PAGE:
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Crassostrea virginica:   (click for more)

Crassostrea virginica:   (click for more)

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FAO Names
En - American cupped oyster, Fr - Huître creuse américaine, Sp - Ostión virgínico.
3Alpha Code: OYA     Taxonomic Code: 3160700803
Diagnostic Features
Shell solid, inequivalve left (lower) valve convex, right (upper) valve tending to be flat, though often bent sitting within the left; inequilateral, beaks and umbones not prominent, tending to be broadly oval in outline but often distorted. Ligament internal, attached to a central triangular pit, with lateral extensions. Sculpture of concentric ridges and lines with a few irregular radiating ribs on the left valve which do not normally meet or indent the margin. Hinge line without teeth in the adult. Shell margins smooth.  Colour white, dirty white or brown, sometimes with dark purple markings. Periostracum thin, dark brown; interior of shell white; adductor muscle scar near the posterior margin, a deep purple or red-brown. 
Geographical Distribution

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Western Atlantic Ocean from the Gulf of Mexico and Panama to South Maine, and in the Gulf of St. Lawrence. Imported in Europe (British Islands to to Bay of Biscay) prior to 1939, but the colonies seem to have some difficulties in proliferating. Caught occasionally, with bottom trawls and dredges, in the Adriatic Sea (Mediterranean Sea).
Habitat and Biology
Sessile (cemented to the substrate on its left valve).Oysters favor estuaries and sounds with salinities between 5 and 30% and are intolerant of prolonged exposure to fresh water or marine salinities.  Filter feeder.Also they are found in shallow areas of tidal to subtidal zones (between 0,5-75 meters),prefer a firm substrate (pilings, hard rock bottoms, and substrates firmed with the oyster shells of previous generations). The American oyster is an epibenthicsuspension feeder, ingesting a variety of algae, bacteria, and small detrital particles. Fecal and pseudofecal material is important in sediment production and deposition, providing sites for remineralizing bacterial action, and as food source for deposit feeders.Swimming larvae have positive phototaxis, which becomes negative with increased temperature.
Size
Measuring to 25 cm cm from hinge-line to the opposite margin; common 8-18 cm.
Interest to Fisheries
American oysters are prominent members of the benthic community in Chesapeake Bay (USA) and contribute substantially to the economy of the region. Oysters have recently experienced severe declines in abundance. Intense fishing pressure, loss of habitat, and water quality degradation have been blamed for declines in the abundance of this species. Its meat is not highly sought after by European consumers. Resource very important in Gulf of Mexico (Tamaulipas, Veracruz and Tabasco). The total catch reported for this species to FAO for 1999 was 132 207 t. The countries with the largest catches were USA (89 714 t) and Mexico (39 268 t).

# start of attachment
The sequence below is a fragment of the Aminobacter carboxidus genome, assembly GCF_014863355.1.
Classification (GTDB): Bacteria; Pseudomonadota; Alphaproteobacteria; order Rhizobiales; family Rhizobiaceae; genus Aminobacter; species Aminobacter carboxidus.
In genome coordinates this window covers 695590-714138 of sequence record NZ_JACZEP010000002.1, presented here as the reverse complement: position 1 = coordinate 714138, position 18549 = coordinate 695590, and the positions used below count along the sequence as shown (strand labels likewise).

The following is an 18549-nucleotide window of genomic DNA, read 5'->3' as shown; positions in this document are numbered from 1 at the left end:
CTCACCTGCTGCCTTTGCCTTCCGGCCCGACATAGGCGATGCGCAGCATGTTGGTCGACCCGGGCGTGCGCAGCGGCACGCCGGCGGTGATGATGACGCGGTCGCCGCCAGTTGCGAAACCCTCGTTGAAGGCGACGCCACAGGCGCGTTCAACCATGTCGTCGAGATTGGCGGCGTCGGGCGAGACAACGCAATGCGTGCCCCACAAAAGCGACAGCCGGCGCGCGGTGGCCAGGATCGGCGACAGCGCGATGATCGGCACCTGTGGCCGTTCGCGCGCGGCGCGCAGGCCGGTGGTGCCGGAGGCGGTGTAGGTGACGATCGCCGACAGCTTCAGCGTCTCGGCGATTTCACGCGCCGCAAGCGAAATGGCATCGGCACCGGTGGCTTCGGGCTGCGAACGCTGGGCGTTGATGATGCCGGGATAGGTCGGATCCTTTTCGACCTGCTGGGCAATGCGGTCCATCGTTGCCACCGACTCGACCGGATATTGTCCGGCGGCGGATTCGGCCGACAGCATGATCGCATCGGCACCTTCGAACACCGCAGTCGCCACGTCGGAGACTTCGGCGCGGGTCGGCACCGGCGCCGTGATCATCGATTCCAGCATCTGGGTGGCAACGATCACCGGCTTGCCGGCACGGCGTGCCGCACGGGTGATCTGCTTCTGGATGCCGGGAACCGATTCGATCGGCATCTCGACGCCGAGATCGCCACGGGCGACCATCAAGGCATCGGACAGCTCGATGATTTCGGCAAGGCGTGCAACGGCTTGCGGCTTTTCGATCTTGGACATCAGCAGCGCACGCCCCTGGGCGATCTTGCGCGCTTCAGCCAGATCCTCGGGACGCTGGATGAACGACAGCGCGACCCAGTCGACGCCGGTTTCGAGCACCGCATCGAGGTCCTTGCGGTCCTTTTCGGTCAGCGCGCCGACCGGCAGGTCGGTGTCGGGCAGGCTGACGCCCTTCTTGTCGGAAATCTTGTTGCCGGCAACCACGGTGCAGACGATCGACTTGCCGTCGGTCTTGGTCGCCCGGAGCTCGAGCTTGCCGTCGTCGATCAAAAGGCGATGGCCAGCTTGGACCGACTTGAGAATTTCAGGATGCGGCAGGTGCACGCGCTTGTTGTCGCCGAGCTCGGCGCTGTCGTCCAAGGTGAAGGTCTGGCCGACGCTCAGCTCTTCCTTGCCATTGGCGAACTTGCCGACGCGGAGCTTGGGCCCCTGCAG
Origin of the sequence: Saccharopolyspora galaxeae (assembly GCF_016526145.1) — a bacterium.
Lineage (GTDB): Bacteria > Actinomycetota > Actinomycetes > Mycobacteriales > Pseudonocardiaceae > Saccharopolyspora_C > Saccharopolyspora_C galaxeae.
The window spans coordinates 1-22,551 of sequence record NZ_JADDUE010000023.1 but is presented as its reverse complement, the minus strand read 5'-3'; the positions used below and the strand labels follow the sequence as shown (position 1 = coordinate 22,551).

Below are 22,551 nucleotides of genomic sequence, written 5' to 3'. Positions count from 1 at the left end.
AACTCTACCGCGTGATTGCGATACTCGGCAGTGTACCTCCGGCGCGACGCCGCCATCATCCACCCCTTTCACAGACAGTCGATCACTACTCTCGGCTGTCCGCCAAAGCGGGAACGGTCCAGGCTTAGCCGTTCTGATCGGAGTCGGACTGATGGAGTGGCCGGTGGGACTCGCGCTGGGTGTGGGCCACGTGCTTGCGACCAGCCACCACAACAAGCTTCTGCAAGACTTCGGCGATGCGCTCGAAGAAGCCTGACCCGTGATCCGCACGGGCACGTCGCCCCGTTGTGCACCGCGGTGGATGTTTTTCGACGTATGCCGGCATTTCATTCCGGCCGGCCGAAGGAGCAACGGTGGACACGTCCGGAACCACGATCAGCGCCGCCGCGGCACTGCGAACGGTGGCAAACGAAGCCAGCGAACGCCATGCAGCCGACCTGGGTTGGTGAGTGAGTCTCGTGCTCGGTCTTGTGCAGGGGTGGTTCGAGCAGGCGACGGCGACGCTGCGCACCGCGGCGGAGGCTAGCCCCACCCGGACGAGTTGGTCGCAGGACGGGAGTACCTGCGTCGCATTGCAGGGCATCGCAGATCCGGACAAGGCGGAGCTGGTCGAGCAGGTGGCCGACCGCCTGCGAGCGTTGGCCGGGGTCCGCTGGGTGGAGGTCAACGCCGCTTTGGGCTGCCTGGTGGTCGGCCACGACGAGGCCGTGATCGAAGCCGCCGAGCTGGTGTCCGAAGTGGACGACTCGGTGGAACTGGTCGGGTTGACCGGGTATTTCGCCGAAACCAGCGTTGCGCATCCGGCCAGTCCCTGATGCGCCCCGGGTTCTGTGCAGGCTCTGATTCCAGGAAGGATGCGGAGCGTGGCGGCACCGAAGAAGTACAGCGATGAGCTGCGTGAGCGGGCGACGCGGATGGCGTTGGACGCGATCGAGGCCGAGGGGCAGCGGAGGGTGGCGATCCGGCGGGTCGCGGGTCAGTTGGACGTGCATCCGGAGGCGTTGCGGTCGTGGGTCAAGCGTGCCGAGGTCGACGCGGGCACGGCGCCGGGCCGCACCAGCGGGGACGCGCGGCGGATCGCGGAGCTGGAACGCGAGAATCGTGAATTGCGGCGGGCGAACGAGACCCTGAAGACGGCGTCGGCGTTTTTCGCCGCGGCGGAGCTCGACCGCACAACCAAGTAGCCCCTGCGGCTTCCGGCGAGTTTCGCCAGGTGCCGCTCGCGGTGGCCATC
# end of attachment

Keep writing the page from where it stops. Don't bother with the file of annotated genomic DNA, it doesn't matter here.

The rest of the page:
Marketed fresh.
Local Names
English : American oyster ,  Blue points ,  Blue point oyster ,  Common oyster ,  Eastern oyster .
French : Huitre ,  Huitre creuse americaine .
German : Amerikanische auster .
Italian : Ostrica .
Portuguese : Ostra .
Spanish : Ostión ,  Ostión americano ,  Ostión de placer ,  Ostión de manglar ,  Ostra virgínica .
Remarks
Many enemies, diseases, and other calamities afflict this bivalve. It is preyed upon by sea stars, drills, crabs, flatworms, fishes (such as drums and rays), oyster-catchers, scoters, and other sea ducks as well as man. Sponges, boring clams, mud worms, and crabs also harm oysters. Various protozoans and microbes cause disease and many other species compete for space.
Bibliography
Poppe, G.T. & Y. Goto. - 1993European Seashells.Verlag Christa Hemmen, darmstadt, Germany, vol. II: 221 pp.
Poutiers, J.M.- 1987 Ostreidae. In: W. Fischer; M.-L. Bauchot (eds.) Fiches FAO d'Identification des espèces pour les besoins de la pêche. (Révision 1). Méditerranée et mer Noire. Zone de Pêche 37. Vol. I. Végétaux et Invertébres. Rome, FAO, 447-452.
Stanley, J. & M. Sellers - 1986Species Profiles: Life Histories and Environmental Requirements of Coastal Fishes and Invertebrates (Gulf of Mexico), American oyster. U.S. Fish and Wildlife Service Biol. Rep. 82 (11.64). 25 pp.
Tebble, N. - 1966British Bivalve Seashells. A Handbook for Identification, London Trusties of the British Nuseum (Natural History): 212 pp.
Turgeon, D.D., A.E. Bogan, E.V. Coan, W.K. Emerson, W.G. Lyons, W.L. Pratt, C.F.E. Roper, A. Scheltema, F.G. Thompson & J.D. Williams - 1988Common and scientific names of aquatic invertebrates from the United States and Canada: mollusks.
Vera, J. - 1992 Diccionario multilingüe de especies marinas para el mundo hispano.Ministerio de Agricultura, Pesca y Alimentación. Secretaria General Técnica.  1282 pp.
 
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